Jungle Fever & 10 Other Films That Have Tackled Interracial Relationships

Photo: Moviestore/REX/Shutterstock.
You probably don't remember what you were doing on June 7, 1991. You may not even have been born yet. But for Hollywood and anyone looking to have a dialogue about race relations, it was an important day. It's when Spike Lee's Jungle Fever opened in theaters.

Never one to shy away from a controversial topic, Lee delved into the politics of interracial dating. Wesley Snipes plays the married Black lover to Annabella Sciorra's Italian-American Brooklynite, and both catch flak from family, friends, and strangers. Various characters in the movie also float the theory that dating white or light-skinned Black women is a status symbol of sorts for African-American men, a fetish with the aim of elevating one's image.

Snipes and Sciorra's characters don't get their happy ending. There's not even a "happy beginning," really. The film starts with a dedication to Yusuf Hawkins, a Black man who was killed in 1989 by Brooklyn locals who wrongly thought he was in their Bensonhurst neighborhood to meet a white woman. Clearly, this very real issue needed addressing, and Lee stepped up.

How have things changed in the 25 years since the film's release? In pop culture, viewers don't flinch when they see Kerry Washington's Olivia Pope romance Tony Goldwyn's Fitz on Scandal, and shows like Black-ish and Empire have added to the dialogue. Movies are slowly introducing more interracial relationships, with two films in the pipeline — Cannes favorite Loving, and the David Oyelowo and Rosamund Pike project A United Kingdom — that will explore real-life relationships in a historical context.

In the meantime, you can always sit down to a fresh (or first-time) viewing of Jungle Fever. Or click through the following slideshow, which features movies released since Jungle Fever that offer their own takes on the topic, with mixed results. Will Hollywood one day better represent the faces and families we see in the real world? Maybe — but there's still a ways to go.
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Video: Courtesy of Warner Bros.
Made in America (1993)
Former real-life couple Whoopi Goldberg and Ted Danson star in this romantic comedy about a Black single mother who discovers that she accidentally used a white man's sperm donation. Their teen daughter (Nia Long) helps them bridge their cultural differences. Funnily enough, the movie didn't start out as an interracial comedy, since the original script didn't feature any Black leads. Goldberg's casting prompted a major rewrite.
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Video: Courtesy of New Line Cinema.
Corrina, Corrina (1994)
Whoopi Goldberg once again plays a Black woman falling for a white man in this family-friendly film. The movie's late-'50s setting adds complexity to the romance, with Corinna and her boss Manny (played by Ray Liotta) facing racial slurs on a night out.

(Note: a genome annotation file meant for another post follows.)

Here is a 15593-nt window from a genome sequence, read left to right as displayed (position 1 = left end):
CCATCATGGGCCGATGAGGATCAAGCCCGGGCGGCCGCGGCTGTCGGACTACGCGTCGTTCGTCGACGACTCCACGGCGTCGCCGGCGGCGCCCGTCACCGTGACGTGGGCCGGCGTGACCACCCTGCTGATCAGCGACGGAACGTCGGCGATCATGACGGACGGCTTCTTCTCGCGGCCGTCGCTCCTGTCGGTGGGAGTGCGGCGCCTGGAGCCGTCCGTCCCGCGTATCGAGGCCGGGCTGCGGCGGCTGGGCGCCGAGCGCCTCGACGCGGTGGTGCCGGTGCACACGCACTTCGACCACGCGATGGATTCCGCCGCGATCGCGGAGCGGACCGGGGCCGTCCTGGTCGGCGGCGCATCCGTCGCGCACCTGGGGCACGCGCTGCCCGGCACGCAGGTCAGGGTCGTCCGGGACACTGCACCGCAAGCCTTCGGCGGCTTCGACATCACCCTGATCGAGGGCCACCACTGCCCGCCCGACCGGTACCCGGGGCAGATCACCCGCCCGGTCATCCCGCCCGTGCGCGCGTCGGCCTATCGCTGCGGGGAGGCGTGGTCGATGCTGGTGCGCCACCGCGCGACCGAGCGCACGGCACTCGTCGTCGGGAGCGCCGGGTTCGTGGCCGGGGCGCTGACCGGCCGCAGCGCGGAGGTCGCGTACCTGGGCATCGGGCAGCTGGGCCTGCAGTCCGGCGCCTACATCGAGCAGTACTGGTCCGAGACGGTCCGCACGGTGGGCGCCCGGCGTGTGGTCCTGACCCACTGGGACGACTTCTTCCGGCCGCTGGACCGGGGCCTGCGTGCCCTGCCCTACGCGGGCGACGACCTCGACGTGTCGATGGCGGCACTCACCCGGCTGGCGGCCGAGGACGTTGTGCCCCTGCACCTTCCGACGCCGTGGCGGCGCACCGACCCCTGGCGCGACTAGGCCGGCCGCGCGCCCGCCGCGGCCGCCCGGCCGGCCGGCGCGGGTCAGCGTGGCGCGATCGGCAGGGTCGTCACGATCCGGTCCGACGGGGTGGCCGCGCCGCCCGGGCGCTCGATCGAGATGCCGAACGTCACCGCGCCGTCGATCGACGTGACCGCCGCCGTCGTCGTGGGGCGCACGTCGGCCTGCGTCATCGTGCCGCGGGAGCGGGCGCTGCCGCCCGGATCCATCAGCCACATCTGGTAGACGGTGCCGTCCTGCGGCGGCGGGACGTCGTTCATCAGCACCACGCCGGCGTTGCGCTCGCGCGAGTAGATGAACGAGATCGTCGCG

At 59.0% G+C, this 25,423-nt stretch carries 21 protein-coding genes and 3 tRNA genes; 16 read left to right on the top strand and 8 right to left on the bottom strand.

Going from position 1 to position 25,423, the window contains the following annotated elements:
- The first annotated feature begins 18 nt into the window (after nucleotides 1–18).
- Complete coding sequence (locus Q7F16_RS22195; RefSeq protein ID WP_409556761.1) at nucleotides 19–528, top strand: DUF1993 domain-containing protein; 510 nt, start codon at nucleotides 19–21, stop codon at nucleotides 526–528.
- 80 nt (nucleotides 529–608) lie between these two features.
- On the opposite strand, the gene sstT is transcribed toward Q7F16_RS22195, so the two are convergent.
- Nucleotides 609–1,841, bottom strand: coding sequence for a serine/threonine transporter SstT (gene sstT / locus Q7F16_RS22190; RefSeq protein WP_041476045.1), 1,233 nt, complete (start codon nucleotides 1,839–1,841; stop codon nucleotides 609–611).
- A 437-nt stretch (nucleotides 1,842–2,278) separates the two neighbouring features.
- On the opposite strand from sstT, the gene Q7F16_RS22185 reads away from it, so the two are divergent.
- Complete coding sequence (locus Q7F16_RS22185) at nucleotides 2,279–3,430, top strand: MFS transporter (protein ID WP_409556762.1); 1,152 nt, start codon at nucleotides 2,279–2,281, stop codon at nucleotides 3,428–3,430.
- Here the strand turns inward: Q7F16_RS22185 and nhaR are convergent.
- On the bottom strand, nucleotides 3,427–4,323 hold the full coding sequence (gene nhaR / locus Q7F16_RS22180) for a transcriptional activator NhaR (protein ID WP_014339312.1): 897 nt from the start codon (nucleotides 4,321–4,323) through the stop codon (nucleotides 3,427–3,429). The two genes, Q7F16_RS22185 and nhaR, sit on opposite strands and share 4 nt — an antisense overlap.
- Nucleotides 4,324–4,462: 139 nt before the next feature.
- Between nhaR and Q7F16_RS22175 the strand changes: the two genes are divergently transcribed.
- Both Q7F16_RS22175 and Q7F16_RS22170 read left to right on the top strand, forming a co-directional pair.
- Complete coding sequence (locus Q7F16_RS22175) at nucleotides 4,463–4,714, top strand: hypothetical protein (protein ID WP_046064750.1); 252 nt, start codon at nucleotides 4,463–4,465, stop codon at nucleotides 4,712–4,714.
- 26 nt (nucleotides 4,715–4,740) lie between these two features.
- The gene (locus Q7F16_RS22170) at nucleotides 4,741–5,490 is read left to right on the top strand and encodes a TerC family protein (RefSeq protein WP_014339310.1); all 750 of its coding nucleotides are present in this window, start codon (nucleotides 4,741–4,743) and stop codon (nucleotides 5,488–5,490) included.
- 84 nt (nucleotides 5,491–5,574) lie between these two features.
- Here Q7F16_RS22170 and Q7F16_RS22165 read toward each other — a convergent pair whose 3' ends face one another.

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Video: Courtesy of Columbia Pictures.
Cruel Intentions (1999)
The simmering relationship between Cecile (Selma Blair) and music teacher Ronald (Sean Patrick Thomas) is derailed by her mother's racist accusations.
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Video: Courtesy of Paramount Pictures.
Save the Last Dance (2001)
Sara and Derek (Julia Stiles and, again, Sean Patrick Thomas) find common ground through dance. But they still face grief over their interracial relationship, even from close friends.
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Video: Courtesy of Focus Features.
Far from Heaven (2002)
Julianne Moore plays 1950s housewife Cathy, who turns to her gardener, Raymond (Dennis Haysbert), for company when her marriage crumbles. As you can see from this clip, their (unconsummated) relationship rubs her peers the wrong way.
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Video: Courtesy of 20th Century Fox.
Guess Who (2005)
This comedy starring Bernie Mac and Ashton Kutcher didn't have quite the same impact as the classic on which it's based, 1967's Guess Who's Coming to Dinner. The ill-conceived remake sees Kutcher as the surrogate Sidney Poitier brought home to meet his African-American girlfriend's family. It doesn't help that he comes armed with Black jokes.
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Video: Courtesy of Focus Features.
Something New (2006)
Kenya McQueen (Sanaa Lathan) balks when she discovers that her blind date is white dude Brian Kelly (Simon Baker). In a refreshing reversal of gender and race roles, Kenya is Brian's boss, and the two grow closer as he landscapes her garden (not a euphemism).
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Video: Courtesy of Screen Gems.
Lakeview Terrace (2008)
Samuel L. Jackson, who also stars in Jungle Fever, plays an overbearing cop who takes issue with his new neighbors (Kerry Washington and Patrick Wilson) because of their interracial marriage.
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Video: Courtesy of Magnolia Pictures.
2 Days in New York (2012)
Julie Delpy's Marion and Chris Rock's Mingus grapple with more than just racial differences in this funny little indie. Marion's French background and intrusive family cause additional farcical drama and misunderstanding.
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Video: Courtesy of Focus Features
Loving (2016)
This drama starring Joel Edgerton and Ruth Negga got major buzz at Cannes for its portrayal of the real-life story of Richard and Mildred Loving. The couple's relationship resulted in a 1967 Supreme Court decision that struck down laws prohibiting interracial marriage.
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